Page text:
name: Number was passed threshold,
    }
Each rule type was specified with a light description and an example was provided. A sample input (config and data) that, if applied correctly, would trigger each rule was also provided. In all there were 5 rules: greater, less, equal, not-equal, multiple (a rule that had a list of rules inside of itself that would all need to be applied true to trigger it. ex: greater-than 4 & not-equal: 8).

The instructions only specified one requirement. Something like:

    Provide a method for our engineers to run your program
    via command line:
        `./<your program name> <rules-file> <data-file>

> For JavaScript, it takes some time to setup a new project from scratch with linting and formatting configurations. Then documenting it in your README.

For your code to be formatted and for you to configure a linter are two separate goals. For JS (were standards vary greatly from org to org) I don't mind as long as there is a consistent formatting. Any IDE or editor has a format function that I would be happy to see used.

> If what you ask is of sufficient complexity

I hope that it is evident that this task was designed to not be complex for anyone but the most junior of developer.

> Of course, I don't think the fact that I did this is going to be noticed as it wasn't written out as a requirement

This sort of thing is exactly what I am interested in with this homework. You were given requirements and you reached for a set of tools that you thought were helpful to you as an engineer despite them not being required.

> If you notice what I'm nitpicking, it's all the setup and writing that becomes a time sink for most. In isolation, it wouldn't break the bank, but with all those requirements combined, you've lost much more than 3 hrs. When I'm given take homes for interviews, this is where I've burnt the most time - taking the time to document well.

I don't hold a lack of documentation or extra items against a candidate. That is made clear early on. There are tools that are very simple to setup or things you can do that would make it obvious to me that you know what you're doing.

You don't need a linter to format your code. You don't need a unit test framework to write unit tests:

    const apply = require('./submission').apply;
    const tests = [
        {rules: [], data: [], output: []}
    ];

    tests.forEach(function (test) {
        const output = apply(test.rules, test.data);
        if (output != test.output) {
           console.log("Failure");
        }
    });
Also, not having these isn't a negative. It just gives me a different context for the engineer I'm talking to. The only thing I think is bad is when an someone interviewing does one of the following:

    1. Code is obviously not working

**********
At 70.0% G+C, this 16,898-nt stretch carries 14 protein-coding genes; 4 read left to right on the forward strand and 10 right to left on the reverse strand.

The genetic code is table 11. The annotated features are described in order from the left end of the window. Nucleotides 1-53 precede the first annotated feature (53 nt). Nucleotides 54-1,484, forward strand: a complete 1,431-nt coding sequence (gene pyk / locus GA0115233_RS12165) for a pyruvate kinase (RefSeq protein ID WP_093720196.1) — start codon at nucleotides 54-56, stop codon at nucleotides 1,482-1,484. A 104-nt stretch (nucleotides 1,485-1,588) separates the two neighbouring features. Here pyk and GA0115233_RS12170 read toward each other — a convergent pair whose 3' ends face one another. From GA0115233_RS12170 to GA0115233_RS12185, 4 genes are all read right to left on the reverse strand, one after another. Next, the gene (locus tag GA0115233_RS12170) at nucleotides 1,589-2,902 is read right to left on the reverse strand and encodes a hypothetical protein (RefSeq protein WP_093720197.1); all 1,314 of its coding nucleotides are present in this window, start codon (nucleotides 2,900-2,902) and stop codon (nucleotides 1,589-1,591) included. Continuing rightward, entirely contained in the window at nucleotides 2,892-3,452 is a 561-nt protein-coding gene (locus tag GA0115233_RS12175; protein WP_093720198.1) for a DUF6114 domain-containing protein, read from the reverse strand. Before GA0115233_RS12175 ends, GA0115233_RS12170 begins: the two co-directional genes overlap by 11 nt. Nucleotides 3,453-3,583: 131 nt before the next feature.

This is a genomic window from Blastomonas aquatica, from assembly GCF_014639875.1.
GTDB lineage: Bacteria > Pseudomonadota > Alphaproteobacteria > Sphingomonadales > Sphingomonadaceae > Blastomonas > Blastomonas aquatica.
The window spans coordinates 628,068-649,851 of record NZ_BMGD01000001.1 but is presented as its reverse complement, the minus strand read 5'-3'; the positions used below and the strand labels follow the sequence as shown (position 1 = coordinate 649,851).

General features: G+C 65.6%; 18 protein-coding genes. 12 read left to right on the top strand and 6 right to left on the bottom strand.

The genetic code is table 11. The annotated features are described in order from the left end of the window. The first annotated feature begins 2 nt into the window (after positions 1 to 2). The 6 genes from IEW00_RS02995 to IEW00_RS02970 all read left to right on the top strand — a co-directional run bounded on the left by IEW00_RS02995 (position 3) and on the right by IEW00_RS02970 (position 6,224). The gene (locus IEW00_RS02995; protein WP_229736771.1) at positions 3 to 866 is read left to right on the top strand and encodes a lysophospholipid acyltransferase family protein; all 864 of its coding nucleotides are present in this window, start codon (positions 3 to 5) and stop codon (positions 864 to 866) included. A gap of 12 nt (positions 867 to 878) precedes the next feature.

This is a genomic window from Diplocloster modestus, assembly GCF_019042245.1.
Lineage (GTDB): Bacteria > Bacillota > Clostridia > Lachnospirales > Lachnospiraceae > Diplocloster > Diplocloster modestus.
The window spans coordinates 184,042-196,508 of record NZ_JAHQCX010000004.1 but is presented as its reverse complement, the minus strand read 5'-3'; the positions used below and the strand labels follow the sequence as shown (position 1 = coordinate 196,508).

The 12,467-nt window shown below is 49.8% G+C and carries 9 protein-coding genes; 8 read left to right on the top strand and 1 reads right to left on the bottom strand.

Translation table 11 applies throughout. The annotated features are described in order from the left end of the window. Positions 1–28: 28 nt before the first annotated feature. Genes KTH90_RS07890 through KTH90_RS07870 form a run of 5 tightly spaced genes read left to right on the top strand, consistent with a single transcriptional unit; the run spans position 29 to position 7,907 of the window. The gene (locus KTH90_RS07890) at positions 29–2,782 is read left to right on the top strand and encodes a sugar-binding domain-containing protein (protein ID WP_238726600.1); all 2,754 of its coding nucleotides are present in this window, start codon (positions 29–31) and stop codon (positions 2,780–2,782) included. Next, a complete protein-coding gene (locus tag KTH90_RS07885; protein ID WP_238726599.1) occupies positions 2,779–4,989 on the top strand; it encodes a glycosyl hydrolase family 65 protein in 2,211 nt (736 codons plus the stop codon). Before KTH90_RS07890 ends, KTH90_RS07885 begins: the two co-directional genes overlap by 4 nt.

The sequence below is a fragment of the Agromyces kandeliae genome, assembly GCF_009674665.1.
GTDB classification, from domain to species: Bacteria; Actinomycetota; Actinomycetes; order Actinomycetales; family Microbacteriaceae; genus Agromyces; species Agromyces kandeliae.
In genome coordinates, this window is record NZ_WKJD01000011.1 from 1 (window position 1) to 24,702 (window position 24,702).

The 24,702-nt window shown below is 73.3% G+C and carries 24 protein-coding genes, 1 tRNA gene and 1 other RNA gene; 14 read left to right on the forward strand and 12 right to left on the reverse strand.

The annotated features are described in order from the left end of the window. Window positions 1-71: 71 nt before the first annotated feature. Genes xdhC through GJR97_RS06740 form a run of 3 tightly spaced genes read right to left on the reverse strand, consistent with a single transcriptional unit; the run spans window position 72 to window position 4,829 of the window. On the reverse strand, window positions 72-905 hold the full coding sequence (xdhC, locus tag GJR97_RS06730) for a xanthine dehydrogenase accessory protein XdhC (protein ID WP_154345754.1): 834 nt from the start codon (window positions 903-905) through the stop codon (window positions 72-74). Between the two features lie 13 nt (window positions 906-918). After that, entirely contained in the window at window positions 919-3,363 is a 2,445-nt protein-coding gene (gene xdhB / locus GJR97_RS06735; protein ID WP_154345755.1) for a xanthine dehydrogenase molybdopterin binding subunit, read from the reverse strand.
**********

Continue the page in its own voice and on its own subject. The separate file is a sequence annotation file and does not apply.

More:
2. Code doesn't handle my sample data
    3. Code doesn't handle an obvious edge case (no data, for example)
    4. Code doesn't follow the one requirement (./<program> <config> <data>)
This assignment is a filter (if you can't program it is obvious) and provides background in the engineer (if they claimed on the phone to always do TDD and there isn't even extra sample data provided I am suspect of that claim).

Internal company standards make linters, testing, documentation, etc a "teachable" skill. I don't care if you do that on your own time because when you come to work for the company you will be doing what the company thinks is a good idea for it's source code.

(edit, forgot the "multiple" rule)


Take home has two sides to it.

Group A: People who excel at face to face interviews(extroverted) will complain that it is waste of time and disrespectful, because it demands significant time commitment compared to a 1 hour in-person interview.

Group B: People with interview anxiety(introverted) will excel at this type of test because they have the freedom to set aside their own time, do things at their own pace and environment.

However, people from Group-A has a point, because certain take-home assingment are notoriously complex and will take multiple days of effort if you want to meet all requirements, which are not an option for people with family & existing job.


I don't know that I'm extroverted. I'm still in group A, though, because I don't have interview anxiety.

My problem with take home stuff is that it's asymmetrical. That is, if we're doing a phone interview, it takes my time, and it takes your time. Ditto an in-person interview. You're serious enough to commit some of your time to it, so I'm willing to also do so. I know you're looking at other candidates, but if you call me in for an in-person interview, I figure I've got at least a 30% chance of landing the job. That's enough for me to be willing to invest the time.